February 1, 1996 -- Valujet Flight -- The right main landing gear collapses on landing at Nashville, TN.

”Feb 20, 1996: FAA began a 120-day special emphasis safety review of ValuJet Airlines, an innovative low-cost carrier that had grown rapidly since its certification on Oct 21, 1993. Factors prompting the review included a series of incidents and nonfatal accidents. (See May 11, 1996.) “

May 11, 1996 -- Valujet Flight 592 -- After an in-flight fire, the aircraft crashed into the Everglades killing 110 people.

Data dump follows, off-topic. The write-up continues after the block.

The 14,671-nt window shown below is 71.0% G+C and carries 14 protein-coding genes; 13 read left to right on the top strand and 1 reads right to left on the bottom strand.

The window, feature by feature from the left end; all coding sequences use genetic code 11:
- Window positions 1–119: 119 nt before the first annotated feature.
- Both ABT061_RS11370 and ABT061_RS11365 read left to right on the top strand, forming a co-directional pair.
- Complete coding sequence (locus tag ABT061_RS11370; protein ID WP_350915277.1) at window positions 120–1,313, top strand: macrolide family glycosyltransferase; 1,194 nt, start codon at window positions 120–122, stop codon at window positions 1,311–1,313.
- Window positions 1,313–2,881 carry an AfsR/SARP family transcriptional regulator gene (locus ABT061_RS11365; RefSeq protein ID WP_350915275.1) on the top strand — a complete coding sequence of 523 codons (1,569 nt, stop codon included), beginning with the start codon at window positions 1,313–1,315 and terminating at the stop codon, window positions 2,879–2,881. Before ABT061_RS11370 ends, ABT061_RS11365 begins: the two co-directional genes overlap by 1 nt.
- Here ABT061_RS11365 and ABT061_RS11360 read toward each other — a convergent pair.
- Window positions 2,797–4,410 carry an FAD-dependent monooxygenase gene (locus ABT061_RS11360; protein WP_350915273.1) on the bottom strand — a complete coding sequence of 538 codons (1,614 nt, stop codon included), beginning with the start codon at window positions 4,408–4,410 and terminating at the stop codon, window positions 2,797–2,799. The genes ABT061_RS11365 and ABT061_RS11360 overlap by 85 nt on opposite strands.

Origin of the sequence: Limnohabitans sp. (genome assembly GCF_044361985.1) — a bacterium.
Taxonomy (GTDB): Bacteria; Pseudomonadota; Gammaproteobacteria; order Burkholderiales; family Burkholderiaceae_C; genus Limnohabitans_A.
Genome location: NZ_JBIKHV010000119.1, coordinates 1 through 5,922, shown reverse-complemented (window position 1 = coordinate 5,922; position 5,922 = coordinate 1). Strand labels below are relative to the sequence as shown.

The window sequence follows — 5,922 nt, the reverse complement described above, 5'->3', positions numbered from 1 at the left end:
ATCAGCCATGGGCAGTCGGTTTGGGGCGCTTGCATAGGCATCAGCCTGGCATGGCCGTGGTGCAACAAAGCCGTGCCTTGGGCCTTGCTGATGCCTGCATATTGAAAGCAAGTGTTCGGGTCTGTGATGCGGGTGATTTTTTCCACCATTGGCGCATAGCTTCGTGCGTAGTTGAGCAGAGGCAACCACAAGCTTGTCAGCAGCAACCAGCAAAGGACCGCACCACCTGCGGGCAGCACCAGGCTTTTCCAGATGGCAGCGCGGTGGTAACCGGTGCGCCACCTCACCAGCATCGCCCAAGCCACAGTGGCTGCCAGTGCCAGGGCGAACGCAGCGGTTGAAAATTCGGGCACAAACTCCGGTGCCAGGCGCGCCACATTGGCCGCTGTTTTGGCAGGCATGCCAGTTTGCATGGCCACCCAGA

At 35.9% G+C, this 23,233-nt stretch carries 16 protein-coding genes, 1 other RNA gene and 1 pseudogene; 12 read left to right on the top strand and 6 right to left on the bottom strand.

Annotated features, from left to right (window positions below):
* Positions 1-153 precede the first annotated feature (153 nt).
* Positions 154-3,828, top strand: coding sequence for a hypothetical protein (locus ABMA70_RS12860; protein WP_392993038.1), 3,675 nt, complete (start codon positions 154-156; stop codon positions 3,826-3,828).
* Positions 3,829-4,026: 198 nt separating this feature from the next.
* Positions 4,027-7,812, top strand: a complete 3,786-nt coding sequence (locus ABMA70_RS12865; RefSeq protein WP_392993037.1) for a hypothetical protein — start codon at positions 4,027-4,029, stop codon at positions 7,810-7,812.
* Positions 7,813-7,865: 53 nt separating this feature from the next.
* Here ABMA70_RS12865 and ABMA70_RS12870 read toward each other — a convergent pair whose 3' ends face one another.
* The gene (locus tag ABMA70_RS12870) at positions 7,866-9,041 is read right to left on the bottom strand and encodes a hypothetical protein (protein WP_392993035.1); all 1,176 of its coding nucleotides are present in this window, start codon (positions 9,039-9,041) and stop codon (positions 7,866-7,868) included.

”Jun 17, 1996: FAA announced that ValuJet Airlines would cease operations, as of midnight on the same day, pending safety improvements required under a consent decree (see Aug 29, 1996). The agency based its action on an intensified inspection of the carrier undertaken since the recent crash (see May 11, 1996). FAA stated that this heightened scrutiny had revealed serious safety deficiences in the areas of airworthiness, maintenance, quality assurance of contractors, and engineering capability. The announcement sparked renewed criticism of DOT and FAA because it appeared to contrast with statements, made following the accident, assuring the public that the airline was safe. The next day, Secretary of Transportation Peña and Administrator Hinson described steps to improve safety oversight and address public concerns. Peña stated that he would urge Congress to make safety FAA’s single primary mission (see Sep 30, 1996). Hinson outlined improvements to FAA’s examination of airlines, such as ValuJet, that relied heavily on contractors for maintenance and training. He stated that Deputy Administrator Daschle would lead a review of pertinent regulatory issues (see Sep 16, 1996). Hinson also announced the retirement of Anthony J. Broderick, Associate Administrator for Regulation and Certification. (See Jul 15 and Nov 14, 1996.)“